gms | German Medical Science

MAINZ//2011: 56. GMDS-Jahrestagung und 6. DGEpi-Jahrestagung

Deutsche Gesellschaft für Medizinische Informatik, Biometrie und Epidemiologie e. V.
Deutsche Gesellschaft für Epidemiologie e. V.

26. - 29.09.2011 in Mainz

Histomorphometric prostate cancer malignancy classification

Meeting Abstract

  • Markus Löffler - Institut für Medizinische Informatik, Statistik und Epidemiologie, Universität Leipzig, Leipzig
  • Lars Greulich - Interdisziplinäres Zentrum für Bioinformatik, Universität Leipzig, Leipzig
  • Patrick Scheibe - Translationszentrum für Regenerative Medizin, Universität Leipzig, Leipzig
  • Philip Kahl - Institut für Pathologie, Abteilung Molekularpathologie, Rheinische Friedrich-Wilhelms-Universität Bonn, Bonn
  • Ulf-Dietrich Braumann - Institut für Medizinische Informatik, Statistik und Epidemiologie, Universität Leipzig, Leipzig
  • Jens-Peer Kuska - Interdisziplinäres Zentrum für Bioinformatik, Universität Leipzig, Leipzig
  • Nicolas Wernert - Institut für Pathologie, Abteilung Molekularpathologie, Rheinische Friedrich-Wilhelms-Universität Bonn, Bonn

Mainz//2011. 56. Jahrestagung der Deutschen Gesellschaft für Medizinische Informatik, Biometrie und Epidemiologie (gmds), 6. Jahrestagung der Deutschen Gesellschaft für Epidemiologie (DGEpi). Mainz, 26.-29.09.2011. Düsseldorf: German Medical Science GMS Publishing House; 2011. Doc11gmds461

DOI: 10.3205/11gmds461, URN: urn:nbn:de:0183-11gmds4610

Published: September 20, 2011

© 2011 Löffler et al.
This is an Open Access article distributed under the terms of the Creative Commons Attribution License (http://creativecommons.org/licenses/by-nc-nd/3.0/deed.en). You are free: to Share – to copy, distribute and transmit the work, provided the original author and source are credited.


Outline

Text

Introduction/background: Prostate cancer is routinely graded according to the Gleason grading scheme [1]. This scheme is predominantly based on textural appearance of the aberrant glandular structures. Gleason grading is difficult to standardize and leads to discussions due to notorious inter-rater and intra-rater disagreement. While a healthy glandular tissue has a regular shape that reflects its function, cancerous tissue has lost this regular structure. It was our objective to investigate whether digital image based histomorphometry quantifying theses structural changes could be used to achieve more standardized and reproducible classification outcomes.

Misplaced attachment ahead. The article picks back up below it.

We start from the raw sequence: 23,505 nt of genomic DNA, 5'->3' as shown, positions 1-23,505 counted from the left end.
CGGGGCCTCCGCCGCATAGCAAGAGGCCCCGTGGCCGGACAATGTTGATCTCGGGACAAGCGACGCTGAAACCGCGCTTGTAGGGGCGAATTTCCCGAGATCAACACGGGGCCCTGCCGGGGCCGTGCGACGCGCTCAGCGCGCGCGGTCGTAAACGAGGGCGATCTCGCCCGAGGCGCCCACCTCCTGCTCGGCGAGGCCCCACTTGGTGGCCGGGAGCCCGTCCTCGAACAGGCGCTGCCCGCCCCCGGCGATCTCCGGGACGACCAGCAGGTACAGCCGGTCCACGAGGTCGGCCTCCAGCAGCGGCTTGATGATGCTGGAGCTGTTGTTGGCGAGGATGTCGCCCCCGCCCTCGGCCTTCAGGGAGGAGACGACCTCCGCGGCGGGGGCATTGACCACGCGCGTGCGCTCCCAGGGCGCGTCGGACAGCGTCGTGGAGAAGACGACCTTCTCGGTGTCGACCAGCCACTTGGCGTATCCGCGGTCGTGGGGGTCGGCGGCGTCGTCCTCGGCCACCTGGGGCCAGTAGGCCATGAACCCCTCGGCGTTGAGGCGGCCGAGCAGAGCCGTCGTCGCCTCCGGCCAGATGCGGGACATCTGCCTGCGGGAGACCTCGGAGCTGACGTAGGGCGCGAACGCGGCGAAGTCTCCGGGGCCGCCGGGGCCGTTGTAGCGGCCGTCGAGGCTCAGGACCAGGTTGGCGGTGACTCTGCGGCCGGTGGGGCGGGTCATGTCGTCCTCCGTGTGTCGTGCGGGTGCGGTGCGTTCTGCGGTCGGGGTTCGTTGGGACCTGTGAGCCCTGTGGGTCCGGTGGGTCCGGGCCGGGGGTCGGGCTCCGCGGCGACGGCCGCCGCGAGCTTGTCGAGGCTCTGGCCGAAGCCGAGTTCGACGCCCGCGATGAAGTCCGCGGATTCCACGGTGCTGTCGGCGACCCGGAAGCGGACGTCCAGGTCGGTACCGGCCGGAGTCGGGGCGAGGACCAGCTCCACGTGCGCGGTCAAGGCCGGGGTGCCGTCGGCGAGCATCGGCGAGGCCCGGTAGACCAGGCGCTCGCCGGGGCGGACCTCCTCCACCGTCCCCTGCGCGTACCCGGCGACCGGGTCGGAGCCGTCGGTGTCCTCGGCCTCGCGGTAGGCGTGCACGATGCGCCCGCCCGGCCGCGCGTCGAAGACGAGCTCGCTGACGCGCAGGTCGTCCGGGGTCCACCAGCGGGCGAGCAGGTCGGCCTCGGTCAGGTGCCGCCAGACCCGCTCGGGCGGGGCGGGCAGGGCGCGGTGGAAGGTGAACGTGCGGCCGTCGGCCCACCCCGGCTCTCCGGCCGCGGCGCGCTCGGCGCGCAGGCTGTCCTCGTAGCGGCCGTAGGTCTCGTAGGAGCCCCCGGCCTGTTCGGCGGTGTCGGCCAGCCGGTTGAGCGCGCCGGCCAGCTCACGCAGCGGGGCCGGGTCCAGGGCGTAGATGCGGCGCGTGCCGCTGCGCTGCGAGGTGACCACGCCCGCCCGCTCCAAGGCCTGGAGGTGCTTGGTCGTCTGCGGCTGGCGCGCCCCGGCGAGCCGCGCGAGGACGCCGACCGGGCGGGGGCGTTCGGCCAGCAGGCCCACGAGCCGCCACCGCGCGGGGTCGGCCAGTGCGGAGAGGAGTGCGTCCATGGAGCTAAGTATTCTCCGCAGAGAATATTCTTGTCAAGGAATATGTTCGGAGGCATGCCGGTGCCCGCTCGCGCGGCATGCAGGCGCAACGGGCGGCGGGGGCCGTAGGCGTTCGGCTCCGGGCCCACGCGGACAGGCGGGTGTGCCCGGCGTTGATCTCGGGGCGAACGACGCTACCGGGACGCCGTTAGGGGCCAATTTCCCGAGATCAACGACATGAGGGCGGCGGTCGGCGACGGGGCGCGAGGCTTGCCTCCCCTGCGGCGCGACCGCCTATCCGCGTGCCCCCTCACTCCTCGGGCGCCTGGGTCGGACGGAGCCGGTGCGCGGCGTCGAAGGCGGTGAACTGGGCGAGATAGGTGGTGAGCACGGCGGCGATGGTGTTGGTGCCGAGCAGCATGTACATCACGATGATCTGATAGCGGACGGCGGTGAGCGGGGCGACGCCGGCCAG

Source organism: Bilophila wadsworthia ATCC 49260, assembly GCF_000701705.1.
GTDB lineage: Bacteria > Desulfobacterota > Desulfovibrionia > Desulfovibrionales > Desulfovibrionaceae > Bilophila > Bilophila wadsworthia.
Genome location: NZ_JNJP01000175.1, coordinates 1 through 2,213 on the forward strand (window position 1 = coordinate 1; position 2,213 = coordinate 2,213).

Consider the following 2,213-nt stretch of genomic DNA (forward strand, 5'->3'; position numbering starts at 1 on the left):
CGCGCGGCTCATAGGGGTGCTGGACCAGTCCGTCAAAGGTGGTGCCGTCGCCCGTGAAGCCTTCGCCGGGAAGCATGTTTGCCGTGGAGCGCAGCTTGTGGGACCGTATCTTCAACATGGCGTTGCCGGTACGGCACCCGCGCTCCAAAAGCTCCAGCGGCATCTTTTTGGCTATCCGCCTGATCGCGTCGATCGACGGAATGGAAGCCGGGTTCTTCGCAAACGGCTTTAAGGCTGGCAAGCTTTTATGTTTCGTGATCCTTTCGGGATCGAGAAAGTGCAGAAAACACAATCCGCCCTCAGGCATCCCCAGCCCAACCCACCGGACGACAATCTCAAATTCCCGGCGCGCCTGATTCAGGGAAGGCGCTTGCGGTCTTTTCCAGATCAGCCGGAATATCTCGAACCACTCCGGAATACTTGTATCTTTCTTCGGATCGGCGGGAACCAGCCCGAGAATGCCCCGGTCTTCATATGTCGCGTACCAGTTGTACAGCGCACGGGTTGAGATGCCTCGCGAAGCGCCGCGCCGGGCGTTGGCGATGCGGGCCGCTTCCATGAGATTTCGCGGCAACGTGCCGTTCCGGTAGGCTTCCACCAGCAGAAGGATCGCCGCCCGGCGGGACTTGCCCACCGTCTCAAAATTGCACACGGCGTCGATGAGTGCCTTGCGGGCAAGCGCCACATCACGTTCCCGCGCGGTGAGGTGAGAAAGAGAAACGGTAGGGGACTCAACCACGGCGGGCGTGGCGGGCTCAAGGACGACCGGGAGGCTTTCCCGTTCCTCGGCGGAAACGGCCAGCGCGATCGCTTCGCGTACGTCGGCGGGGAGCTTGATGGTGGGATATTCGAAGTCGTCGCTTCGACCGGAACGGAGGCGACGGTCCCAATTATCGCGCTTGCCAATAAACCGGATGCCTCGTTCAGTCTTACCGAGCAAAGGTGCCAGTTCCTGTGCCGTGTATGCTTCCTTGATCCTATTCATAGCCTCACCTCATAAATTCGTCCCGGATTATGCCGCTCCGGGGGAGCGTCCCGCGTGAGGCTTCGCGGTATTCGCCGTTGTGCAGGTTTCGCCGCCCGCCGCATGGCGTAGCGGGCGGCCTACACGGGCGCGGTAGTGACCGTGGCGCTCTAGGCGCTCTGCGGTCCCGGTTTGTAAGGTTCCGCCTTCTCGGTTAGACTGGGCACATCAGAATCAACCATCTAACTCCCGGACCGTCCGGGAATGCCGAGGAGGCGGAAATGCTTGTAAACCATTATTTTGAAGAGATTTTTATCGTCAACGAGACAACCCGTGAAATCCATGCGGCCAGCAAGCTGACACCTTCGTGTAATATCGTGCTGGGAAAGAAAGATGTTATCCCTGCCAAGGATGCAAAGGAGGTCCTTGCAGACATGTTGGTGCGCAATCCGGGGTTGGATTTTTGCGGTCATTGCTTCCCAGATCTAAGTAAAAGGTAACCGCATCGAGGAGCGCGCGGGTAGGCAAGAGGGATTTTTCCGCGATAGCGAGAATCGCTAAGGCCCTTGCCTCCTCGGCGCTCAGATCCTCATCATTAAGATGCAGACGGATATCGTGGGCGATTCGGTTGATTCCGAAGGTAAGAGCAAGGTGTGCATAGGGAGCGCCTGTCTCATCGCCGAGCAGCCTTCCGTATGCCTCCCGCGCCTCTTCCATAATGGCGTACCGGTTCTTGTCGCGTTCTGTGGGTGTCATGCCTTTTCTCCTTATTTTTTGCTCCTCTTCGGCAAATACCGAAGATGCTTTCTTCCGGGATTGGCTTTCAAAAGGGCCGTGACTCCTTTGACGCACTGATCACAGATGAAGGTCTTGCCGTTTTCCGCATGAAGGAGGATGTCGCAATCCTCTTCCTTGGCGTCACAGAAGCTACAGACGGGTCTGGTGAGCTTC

Material and methods: In a proof-of-principle study we have developed a method to evaluate digitized histological images of single prostate cancer regions of interest (ROIs) in hematoxylin-eosin stained sections. Pre-processed color images were subjected to a segmentation algorithm using color deconvolution [2] providing binary (black & white) images. Resulting neoplastic epithelial gland-related objects were morphometrically quantified by two quantitative and objective geometric measures called inverse solidity and inverse compactness. We applied the procedure to prostate cancer probes of 125 patients. Each probe was independently classified for Gleason grade 3, 4 or 5 by an experienced pathologist blinded for the image analysis outcomes. For classification, multiple logistic regression models were used in order to find out whether and how well Gleason grades can be predicted from the logarithmized inverse compactness and inverse solidity values alone.

Results: A multivariate analysis reveals that both morphometric measures carry useful information for the construction of a morphometry-based Gleason grades classifier, so we found that logarithmized inverse compactness and inverse solidity together provide a powerful classifier distinguishing histologies of Gleason grade 3 from grades 4/5. We have obtained a correct classification of 94.4%. Furthermore, we showed the robustness of our classifier for variations in the parameter choice.

Discussion/conclusions: The results suggest that two simple and intuitively understandable measures obtained by image-based analysis and referring to both the size and the contour of segmented, gland-related objects seem to enable a good and reliable discrimination of low and high Gleason grades. Though the method still needs to be validated on an independent larger series of specimens, we believe that our analysis opens the way to a formalized, standardized digital morphometry of prostate cancer sections. In future work, instead of further restricting to ROIs, our method needs to be scaled up and extended to full morphometric scoring using information from several simultaneous core biopsies or complete histological slides.


References

1.
Gleason DF. Classification of Prostatic Carcinomas. Cancer Chemotherapy Reports. 1966;50:125-8.
2.
Ruifrok AC, Johnston DA. Quantification of Histochemical Staining by Color Deconvolution. Analytical and Quantitative Cytology and Histology. 2001;23:291-9.